A new study finds a World Health Organization initiative to reduce alcohol consumption globally by 10 per cent by 2025 will not be met. (CBC)

Despite warnings, alcohol consumption not going down


A new study by Canadian and German scientists says the world is not on track to meet targets set in 190 countries, including Canada, to reduce alcohol consumption and its resulting ill-effects.

The study, in Tuesday’s issue of The Lancet, comes eight months after the the largest and most detailed research ever carried out on the ill-effects of alcohol.

That report, also in The Lancet, was uncompromising about alcohol’s dangers, warning that even the occasional drink is harmful and governments should seriously consider advising people to abstain completely.

Per capita, Canadians bought more than seven bottles of liquor for every legal drinker in the country in 2016, but beer and wine are still more popular than spirits in general. (Steven Senne/Associated Press)

Last September the World Health Organization and participating countries launched an initiative to reduce harmful alcohol use by 10 per cent by 2015.

It is not happening.

“Alcohol targets will not be reached,” Prof. Jurgen Rehm of the Centre for Addiction and Mental Health in Toronto, one of the co-authors of the study, told CBC News.

“There was no real sign of alcohol consumption going down globally.”

The study found the largest increases in drinking were in India and Vietnam. Consumption dropped the most sharply in Azerbaijan, Russia, the U.K. and Peru.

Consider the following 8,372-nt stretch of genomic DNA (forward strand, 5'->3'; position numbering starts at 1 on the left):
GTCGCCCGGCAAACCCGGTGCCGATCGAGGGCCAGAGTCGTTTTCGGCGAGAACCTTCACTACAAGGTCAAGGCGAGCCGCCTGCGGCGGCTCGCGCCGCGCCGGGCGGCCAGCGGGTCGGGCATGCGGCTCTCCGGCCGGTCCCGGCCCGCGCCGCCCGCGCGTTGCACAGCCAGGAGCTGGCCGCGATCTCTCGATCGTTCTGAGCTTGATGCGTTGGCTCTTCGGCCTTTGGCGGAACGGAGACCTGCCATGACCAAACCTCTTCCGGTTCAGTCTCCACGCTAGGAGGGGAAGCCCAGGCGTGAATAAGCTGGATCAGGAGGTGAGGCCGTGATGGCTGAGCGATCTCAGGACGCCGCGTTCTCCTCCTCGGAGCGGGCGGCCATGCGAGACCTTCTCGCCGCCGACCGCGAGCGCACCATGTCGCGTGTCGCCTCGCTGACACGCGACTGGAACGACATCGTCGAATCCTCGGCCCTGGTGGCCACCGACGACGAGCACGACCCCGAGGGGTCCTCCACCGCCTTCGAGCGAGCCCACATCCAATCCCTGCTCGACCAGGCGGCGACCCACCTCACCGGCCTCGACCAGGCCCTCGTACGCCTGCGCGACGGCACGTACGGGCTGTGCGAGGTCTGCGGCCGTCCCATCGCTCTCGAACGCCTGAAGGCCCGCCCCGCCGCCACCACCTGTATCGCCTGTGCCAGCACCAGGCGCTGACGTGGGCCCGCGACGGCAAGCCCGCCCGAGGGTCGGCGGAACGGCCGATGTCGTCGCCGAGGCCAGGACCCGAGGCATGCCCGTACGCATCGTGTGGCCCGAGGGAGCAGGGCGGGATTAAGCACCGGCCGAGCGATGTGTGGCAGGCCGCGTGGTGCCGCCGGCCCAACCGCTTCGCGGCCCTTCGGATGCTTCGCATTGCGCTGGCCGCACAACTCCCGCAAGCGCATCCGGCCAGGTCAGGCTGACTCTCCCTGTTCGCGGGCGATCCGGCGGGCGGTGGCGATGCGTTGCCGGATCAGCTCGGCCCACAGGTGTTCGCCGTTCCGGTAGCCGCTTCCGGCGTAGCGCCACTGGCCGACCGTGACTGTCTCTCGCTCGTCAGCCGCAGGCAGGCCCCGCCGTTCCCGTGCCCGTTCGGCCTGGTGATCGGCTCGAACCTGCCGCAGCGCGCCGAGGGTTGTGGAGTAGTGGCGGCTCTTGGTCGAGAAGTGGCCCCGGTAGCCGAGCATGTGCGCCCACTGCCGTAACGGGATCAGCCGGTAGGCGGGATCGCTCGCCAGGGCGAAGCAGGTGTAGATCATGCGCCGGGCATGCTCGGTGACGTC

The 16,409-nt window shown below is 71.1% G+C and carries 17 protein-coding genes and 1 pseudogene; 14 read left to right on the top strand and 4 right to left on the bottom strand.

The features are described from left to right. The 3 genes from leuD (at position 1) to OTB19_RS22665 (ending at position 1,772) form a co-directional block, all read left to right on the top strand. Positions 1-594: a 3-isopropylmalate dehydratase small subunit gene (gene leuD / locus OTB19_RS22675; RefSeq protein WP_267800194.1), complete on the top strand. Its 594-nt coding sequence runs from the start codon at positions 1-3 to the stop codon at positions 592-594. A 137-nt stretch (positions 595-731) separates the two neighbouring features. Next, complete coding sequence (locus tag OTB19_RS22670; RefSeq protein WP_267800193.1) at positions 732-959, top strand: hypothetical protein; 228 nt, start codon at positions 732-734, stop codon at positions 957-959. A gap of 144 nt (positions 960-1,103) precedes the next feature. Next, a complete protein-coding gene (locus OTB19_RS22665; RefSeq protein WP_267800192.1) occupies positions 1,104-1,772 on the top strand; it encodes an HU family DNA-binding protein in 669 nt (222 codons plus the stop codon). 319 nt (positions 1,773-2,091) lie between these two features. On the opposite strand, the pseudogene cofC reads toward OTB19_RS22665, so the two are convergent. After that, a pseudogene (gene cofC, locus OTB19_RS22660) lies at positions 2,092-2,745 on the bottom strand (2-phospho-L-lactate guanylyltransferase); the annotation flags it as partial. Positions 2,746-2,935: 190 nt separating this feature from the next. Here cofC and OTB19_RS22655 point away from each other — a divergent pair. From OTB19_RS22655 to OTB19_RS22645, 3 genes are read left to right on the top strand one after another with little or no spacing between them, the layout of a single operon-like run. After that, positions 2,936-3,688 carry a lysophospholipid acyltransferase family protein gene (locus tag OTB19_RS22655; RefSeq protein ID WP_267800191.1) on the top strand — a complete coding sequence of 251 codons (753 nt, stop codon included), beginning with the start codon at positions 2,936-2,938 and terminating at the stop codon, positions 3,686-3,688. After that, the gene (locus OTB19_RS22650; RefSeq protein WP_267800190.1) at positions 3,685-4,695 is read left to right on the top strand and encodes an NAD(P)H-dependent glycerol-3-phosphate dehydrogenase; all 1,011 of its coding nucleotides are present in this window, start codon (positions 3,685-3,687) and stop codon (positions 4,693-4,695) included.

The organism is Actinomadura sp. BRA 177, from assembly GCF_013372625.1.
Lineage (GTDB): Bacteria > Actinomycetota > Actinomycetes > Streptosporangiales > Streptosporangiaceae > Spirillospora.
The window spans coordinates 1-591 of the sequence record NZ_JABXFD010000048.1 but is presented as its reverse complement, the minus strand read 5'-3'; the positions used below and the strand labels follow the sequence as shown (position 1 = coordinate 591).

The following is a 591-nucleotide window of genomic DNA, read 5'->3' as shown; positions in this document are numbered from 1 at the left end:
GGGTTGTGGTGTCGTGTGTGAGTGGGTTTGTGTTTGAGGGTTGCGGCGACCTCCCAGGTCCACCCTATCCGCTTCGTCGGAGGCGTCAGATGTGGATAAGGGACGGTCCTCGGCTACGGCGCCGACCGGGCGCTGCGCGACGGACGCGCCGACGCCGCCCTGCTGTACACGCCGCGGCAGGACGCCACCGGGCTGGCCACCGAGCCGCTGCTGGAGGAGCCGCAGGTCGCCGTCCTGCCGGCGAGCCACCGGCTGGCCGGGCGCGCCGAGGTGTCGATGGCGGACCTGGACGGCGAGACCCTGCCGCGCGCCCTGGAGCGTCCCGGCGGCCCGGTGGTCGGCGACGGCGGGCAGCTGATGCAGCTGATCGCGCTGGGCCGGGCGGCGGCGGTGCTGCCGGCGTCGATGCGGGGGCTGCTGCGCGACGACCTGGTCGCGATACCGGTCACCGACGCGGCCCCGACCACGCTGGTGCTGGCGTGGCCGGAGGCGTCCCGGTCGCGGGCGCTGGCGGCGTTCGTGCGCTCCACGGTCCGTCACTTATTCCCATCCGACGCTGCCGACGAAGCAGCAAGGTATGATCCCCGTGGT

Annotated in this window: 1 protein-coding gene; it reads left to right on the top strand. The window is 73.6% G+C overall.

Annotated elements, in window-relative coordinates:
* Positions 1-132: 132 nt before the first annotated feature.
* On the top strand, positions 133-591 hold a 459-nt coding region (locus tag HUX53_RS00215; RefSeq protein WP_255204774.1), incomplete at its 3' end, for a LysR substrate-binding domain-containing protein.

The study’s authors say effective alcoholic policies are needed, especially in rapidly developing countries with growing rates of alcohol use.

Two reports released in February said Canadian governments must do more to reduce alcohol consumption after determining damages from drinking have surpassed tobacco use.

A report from the World Health Organization released last September said more than three million deaths worldwide in 2016 were linked to harmful drinking. (Valentyn Ogirenko/Reuters)

An estimated 80 per per cent of Canadians drink alcohol, and the Canadian Institutes of Health Information (CIHI) reports that about 77,000 hospitalizations across the country in 2016 were caused by alcohol–more than heart attacks.

Last November, Canada’s chief public health officer expressed concern about the rise in heavy drinking among Canadian women.

With the exception of Nova Scoia, provinces in Eastern Canada had lower rates on average that those in Western Canada.

The Territories had higher rates than the provinces.

With files from CBC, The Guardian, WHO

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